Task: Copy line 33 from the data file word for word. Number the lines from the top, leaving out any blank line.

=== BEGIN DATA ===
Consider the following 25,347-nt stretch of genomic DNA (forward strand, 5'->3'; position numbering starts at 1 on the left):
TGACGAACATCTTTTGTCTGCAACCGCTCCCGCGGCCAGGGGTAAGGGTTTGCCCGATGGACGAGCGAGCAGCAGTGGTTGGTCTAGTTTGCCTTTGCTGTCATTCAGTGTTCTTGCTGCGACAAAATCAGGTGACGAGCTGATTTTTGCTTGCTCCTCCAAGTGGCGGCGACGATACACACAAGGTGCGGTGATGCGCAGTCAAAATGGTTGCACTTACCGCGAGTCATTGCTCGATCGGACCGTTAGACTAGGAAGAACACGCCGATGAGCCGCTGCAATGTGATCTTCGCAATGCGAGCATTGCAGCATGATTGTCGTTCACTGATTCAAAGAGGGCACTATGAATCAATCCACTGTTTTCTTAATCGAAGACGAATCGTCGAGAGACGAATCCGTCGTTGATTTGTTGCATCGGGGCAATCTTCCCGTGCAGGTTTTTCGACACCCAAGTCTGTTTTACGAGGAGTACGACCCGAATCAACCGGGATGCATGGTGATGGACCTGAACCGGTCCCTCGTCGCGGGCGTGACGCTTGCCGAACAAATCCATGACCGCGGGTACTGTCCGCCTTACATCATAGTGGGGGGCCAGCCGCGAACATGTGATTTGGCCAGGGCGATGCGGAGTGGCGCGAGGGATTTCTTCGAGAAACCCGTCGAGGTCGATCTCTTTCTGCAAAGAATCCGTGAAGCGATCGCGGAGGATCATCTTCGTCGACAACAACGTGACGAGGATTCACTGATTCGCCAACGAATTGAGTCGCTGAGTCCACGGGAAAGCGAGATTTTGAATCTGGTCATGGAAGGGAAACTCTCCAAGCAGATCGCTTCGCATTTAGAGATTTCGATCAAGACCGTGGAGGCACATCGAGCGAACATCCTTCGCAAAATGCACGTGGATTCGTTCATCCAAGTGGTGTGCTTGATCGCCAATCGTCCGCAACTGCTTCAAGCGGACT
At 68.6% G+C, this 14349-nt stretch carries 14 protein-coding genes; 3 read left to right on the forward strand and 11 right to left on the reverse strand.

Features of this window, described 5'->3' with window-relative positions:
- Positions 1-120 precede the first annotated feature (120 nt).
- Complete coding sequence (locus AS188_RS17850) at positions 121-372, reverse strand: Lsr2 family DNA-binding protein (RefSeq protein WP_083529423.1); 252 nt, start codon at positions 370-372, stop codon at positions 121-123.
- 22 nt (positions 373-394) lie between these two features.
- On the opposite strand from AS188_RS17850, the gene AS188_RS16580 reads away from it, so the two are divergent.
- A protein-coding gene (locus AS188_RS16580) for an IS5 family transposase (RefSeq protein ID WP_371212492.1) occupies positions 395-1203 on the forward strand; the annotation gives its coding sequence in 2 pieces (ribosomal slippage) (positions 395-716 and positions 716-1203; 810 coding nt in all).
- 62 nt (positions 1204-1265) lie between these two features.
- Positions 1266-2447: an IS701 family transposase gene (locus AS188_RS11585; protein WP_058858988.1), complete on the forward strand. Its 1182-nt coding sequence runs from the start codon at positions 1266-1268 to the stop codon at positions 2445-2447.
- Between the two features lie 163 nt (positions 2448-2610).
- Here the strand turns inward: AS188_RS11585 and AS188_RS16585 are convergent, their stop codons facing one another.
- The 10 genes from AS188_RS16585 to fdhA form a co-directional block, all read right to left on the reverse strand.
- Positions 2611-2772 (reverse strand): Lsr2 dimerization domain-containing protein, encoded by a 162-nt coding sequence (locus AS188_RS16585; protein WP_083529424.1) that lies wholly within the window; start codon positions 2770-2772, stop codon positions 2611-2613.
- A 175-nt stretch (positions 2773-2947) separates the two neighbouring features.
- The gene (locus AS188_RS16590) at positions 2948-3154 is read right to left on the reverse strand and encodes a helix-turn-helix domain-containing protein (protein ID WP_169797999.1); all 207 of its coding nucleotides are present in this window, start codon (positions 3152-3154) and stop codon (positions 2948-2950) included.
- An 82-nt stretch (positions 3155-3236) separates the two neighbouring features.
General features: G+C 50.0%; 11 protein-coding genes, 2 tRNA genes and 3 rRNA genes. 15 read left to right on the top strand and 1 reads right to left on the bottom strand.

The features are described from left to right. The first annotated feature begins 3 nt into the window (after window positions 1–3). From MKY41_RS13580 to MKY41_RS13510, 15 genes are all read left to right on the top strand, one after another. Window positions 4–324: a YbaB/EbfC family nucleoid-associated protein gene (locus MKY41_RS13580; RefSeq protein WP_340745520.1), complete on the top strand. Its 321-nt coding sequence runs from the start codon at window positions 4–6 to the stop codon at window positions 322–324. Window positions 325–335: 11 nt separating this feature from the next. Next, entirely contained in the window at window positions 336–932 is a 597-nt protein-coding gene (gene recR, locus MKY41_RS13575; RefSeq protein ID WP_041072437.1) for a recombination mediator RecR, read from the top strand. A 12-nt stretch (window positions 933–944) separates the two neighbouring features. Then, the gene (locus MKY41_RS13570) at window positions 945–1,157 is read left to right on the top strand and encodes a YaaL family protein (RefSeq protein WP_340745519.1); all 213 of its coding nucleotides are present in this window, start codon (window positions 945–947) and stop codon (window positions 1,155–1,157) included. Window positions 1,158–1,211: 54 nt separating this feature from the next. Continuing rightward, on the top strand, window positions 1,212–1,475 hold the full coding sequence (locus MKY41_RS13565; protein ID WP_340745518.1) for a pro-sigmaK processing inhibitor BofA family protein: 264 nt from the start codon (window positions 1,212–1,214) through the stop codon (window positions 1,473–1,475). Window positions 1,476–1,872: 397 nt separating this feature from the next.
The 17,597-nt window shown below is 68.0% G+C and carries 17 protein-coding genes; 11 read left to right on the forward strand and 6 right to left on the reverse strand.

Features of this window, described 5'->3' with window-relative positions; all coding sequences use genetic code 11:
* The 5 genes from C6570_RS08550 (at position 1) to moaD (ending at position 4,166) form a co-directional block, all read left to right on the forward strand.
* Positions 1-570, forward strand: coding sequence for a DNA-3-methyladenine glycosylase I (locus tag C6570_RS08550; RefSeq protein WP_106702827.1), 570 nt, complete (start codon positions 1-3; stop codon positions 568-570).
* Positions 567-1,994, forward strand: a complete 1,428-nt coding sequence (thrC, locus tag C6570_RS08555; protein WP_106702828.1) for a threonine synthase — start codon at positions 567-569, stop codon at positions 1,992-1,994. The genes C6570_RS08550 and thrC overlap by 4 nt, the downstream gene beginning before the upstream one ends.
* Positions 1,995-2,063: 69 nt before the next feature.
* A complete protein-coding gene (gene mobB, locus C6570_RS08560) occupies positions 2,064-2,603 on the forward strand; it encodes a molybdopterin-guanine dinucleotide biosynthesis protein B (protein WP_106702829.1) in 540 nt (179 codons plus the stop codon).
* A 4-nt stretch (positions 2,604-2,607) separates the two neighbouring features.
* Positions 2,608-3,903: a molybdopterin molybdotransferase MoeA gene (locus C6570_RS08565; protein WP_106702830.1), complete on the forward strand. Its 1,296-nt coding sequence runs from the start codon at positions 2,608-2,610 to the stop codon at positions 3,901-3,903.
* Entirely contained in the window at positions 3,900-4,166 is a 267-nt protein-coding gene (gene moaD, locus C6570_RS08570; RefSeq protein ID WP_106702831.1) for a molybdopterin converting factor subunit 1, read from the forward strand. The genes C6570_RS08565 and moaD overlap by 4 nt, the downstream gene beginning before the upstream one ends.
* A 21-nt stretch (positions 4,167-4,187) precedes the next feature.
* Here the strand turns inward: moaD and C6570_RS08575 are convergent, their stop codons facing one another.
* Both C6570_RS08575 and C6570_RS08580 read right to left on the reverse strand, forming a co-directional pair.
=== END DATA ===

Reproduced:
* Both C6570_RS08575 and C6570_RS08580 read right to left on the reverse strand, forming a co-directional pair.